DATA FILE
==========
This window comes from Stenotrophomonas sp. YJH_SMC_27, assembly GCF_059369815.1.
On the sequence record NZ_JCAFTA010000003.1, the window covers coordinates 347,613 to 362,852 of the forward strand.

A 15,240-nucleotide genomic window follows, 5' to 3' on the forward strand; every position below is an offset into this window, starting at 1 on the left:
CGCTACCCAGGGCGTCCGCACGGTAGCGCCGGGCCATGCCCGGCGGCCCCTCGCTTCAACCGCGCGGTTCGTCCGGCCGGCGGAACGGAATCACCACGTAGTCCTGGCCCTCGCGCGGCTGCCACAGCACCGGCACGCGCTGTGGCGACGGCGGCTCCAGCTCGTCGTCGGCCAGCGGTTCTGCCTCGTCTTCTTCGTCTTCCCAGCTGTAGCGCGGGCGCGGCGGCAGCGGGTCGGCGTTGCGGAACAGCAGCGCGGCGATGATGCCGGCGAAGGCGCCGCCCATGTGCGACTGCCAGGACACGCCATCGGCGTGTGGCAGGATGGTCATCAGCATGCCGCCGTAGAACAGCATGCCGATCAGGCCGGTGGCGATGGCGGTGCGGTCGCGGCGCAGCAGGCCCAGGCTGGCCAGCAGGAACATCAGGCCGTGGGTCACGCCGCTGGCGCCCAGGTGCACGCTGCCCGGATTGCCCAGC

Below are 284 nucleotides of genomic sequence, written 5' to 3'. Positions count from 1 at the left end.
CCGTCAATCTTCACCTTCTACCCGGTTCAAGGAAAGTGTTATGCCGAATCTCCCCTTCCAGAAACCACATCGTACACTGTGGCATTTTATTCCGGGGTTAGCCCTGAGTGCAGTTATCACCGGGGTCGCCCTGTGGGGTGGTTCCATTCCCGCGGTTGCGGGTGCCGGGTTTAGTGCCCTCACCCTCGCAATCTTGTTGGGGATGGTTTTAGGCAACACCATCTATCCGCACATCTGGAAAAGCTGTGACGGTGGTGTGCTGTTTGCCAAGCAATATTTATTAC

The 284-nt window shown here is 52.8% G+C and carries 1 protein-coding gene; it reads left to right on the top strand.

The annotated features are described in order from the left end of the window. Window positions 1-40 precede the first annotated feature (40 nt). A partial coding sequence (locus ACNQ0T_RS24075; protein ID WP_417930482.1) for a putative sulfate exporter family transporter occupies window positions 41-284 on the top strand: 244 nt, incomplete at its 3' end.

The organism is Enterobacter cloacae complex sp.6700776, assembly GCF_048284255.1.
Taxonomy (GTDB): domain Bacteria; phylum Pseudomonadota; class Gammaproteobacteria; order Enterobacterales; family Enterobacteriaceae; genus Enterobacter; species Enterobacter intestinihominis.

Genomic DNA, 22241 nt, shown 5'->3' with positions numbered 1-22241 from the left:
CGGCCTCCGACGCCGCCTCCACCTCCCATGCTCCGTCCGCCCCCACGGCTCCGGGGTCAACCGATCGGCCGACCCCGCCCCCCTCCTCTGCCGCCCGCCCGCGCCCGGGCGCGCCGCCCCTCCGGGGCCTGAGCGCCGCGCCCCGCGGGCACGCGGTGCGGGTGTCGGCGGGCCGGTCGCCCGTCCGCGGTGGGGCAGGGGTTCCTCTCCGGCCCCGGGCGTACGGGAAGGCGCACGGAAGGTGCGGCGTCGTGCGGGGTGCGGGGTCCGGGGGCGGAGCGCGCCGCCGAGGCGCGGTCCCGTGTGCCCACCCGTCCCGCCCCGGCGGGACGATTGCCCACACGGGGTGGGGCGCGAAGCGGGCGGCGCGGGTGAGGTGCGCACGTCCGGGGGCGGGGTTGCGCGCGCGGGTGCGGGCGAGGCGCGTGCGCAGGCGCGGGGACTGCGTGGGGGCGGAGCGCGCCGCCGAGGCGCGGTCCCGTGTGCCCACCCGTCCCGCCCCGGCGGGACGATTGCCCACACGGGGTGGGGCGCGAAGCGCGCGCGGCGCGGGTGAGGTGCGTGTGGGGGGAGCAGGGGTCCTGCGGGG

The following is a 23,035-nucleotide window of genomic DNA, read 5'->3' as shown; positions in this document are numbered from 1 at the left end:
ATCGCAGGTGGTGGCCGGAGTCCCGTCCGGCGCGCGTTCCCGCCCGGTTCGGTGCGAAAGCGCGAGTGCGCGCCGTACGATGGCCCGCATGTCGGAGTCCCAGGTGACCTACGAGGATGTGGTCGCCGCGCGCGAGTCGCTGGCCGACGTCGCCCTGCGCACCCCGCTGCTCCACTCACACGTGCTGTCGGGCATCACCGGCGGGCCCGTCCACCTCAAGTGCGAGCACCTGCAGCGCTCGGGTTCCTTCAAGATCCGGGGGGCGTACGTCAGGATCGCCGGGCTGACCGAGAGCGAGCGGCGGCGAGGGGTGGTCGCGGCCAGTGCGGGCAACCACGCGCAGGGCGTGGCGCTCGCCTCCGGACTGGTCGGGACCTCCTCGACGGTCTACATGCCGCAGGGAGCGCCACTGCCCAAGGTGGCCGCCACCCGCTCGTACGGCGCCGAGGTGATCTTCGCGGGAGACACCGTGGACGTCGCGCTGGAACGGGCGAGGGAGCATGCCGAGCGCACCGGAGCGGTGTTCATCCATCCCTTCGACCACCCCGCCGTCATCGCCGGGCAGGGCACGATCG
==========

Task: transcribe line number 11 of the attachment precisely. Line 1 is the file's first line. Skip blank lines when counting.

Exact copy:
Genomic DNA, 22241 nt, shown 5'->3' with positions numbered 1-22241 from the left: